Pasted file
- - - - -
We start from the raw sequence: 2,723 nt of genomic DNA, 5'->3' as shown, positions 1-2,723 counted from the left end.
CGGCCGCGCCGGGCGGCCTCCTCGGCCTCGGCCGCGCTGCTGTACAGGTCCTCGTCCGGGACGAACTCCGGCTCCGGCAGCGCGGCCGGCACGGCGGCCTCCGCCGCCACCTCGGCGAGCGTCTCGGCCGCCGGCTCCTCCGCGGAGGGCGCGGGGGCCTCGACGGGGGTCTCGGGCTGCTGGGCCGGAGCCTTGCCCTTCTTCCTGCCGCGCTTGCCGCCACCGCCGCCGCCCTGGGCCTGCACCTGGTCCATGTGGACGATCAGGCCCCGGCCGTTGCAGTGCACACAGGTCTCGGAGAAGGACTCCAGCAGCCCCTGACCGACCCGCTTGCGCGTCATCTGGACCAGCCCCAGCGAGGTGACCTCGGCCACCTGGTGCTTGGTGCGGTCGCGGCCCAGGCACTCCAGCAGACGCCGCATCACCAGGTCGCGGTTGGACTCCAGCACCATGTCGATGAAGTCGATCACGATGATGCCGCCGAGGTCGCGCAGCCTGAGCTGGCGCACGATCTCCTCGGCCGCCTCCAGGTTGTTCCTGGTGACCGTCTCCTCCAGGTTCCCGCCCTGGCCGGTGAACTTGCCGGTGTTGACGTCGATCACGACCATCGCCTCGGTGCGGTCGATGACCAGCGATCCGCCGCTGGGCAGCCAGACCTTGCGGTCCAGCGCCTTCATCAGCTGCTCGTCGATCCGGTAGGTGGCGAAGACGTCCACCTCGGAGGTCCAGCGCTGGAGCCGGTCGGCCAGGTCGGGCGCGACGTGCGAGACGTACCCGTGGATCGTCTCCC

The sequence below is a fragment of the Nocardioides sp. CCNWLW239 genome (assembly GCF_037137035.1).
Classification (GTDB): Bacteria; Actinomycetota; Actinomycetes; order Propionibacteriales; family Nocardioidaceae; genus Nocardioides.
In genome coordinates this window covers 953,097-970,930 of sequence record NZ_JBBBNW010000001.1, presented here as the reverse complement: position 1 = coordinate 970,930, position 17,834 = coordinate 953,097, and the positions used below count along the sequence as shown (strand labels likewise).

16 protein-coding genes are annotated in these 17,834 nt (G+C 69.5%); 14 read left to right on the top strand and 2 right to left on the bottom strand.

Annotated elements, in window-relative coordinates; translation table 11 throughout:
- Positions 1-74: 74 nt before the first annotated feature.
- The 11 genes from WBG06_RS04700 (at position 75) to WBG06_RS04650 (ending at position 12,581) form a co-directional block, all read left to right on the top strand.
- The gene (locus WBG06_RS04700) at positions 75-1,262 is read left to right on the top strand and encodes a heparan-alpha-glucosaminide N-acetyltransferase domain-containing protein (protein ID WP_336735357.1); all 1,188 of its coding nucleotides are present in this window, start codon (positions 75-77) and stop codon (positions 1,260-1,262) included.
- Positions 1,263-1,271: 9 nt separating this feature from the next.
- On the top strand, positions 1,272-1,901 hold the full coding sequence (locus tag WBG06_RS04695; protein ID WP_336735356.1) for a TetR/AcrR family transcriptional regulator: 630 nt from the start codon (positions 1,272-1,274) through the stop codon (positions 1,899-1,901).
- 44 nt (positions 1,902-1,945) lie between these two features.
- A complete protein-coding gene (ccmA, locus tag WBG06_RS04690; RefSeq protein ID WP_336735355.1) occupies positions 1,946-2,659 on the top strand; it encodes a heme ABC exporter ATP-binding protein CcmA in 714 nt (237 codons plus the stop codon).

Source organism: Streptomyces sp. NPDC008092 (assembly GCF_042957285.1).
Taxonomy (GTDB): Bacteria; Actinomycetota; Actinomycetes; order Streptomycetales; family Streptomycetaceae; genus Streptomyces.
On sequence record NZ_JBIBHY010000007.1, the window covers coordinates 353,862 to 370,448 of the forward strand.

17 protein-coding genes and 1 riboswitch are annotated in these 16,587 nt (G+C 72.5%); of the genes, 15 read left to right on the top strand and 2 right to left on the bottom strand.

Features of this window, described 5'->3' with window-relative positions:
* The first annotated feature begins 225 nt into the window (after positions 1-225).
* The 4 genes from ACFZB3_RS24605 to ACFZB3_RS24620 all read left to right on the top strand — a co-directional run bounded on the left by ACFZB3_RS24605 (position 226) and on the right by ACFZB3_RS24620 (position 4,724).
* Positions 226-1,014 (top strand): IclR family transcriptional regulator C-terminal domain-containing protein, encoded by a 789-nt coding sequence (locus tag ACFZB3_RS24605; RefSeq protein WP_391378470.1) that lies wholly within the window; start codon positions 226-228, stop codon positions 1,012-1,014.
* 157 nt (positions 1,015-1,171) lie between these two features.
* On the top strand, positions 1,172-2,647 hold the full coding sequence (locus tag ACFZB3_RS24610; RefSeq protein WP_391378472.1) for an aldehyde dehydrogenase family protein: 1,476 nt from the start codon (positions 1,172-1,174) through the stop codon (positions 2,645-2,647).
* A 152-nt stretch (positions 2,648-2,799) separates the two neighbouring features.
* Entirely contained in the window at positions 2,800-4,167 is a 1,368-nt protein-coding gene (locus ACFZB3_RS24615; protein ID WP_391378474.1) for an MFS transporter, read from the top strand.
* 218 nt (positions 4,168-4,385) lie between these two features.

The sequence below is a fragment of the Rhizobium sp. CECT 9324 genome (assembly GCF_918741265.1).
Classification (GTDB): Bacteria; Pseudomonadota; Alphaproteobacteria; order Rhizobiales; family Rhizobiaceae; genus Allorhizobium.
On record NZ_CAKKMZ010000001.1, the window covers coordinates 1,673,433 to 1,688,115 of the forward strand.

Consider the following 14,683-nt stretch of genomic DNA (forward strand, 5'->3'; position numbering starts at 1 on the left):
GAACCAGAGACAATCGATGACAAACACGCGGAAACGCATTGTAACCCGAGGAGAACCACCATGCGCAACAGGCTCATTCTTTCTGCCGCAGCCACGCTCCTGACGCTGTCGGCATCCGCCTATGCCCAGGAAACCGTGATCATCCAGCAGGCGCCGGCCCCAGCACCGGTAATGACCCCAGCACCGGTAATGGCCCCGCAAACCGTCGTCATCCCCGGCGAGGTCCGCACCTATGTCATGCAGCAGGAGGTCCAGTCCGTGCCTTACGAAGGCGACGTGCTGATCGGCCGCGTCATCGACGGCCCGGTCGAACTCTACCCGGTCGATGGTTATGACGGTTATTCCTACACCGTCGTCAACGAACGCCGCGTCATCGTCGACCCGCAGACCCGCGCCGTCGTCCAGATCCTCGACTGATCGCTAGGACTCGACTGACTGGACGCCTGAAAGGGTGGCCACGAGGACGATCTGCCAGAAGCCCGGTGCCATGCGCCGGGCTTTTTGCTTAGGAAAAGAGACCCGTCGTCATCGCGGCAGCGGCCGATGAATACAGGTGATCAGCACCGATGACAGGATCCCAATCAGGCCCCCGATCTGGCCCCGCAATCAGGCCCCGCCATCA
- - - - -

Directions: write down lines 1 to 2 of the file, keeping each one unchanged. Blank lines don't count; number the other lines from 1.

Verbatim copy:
We start from the raw sequence: 2,723 nt of genomic DNA, 5'->3' as shown, positions 1-2,723 counted from the left end.
CGGCCGCGCCGGGCGGCCTCCTCGGCCTCGGCCGCGCTGCTGTACAGGTCCTCGTCCGGGACGAACTCCGGCTCCGGCAGCGCGGCCGGCACGGCGGCCTCCGCCGCCACCTCGGCGAGCGTCTCGGCCGCCGGCTCCTCCGCGGAGGGCGCGGGGGCCTCGACGGGGGTCTCGGGCTGCTGGGCCGGAGCCTTGCCCTTCTTCCTGCCGCGCTTGCCGCCACCGCCGCCGCCCTGGGCCTGCACCTGGTCCATGTGGACGATCAGGCCCCGGCCGTTGCAGTGCACACAGGTCTCGGAGAAGGACTCCAGCAGCCCCTGACCGACCCGCTTGCGCGTCATCTGGACCAGCCCCAGCGAGGTGACCTCGGCCACCTGGTGCTTGGTGCGGTCGCGGCCCAGGCACTCCAGCAGACGCCGCATCACCAGGTCGCGGTTGGACTCCAGCACCATGTCGATGAAGTCGATCACGATGATGCCGCCGAGGTCGCGCAGCCTGAGCTGGCGCACGATCTCCTCGGCCGCCTCCAGGTTGTTCCTGGTGACCGTCTCCTCCAGGTTCCCGCCCTGGCCGGTGAACTTGCCGGTGTTGACGTCGATCACGACCATCGCCTCGGTGCGGTCGATGACCAGCGATCCGCCGCTGGGCAGCCAGACCTTGCGGTCCAGCGCCTTCATCAGCTGCTCGTCGATCCGGTAGGTGGCGAAGACGTCCACCTCGGAGGTCCAGCGCTGGAGCCGGTCGGCCAGGTCGGGCGCGACGTGCGAGACGTACCCGTGGATCGTCTCCC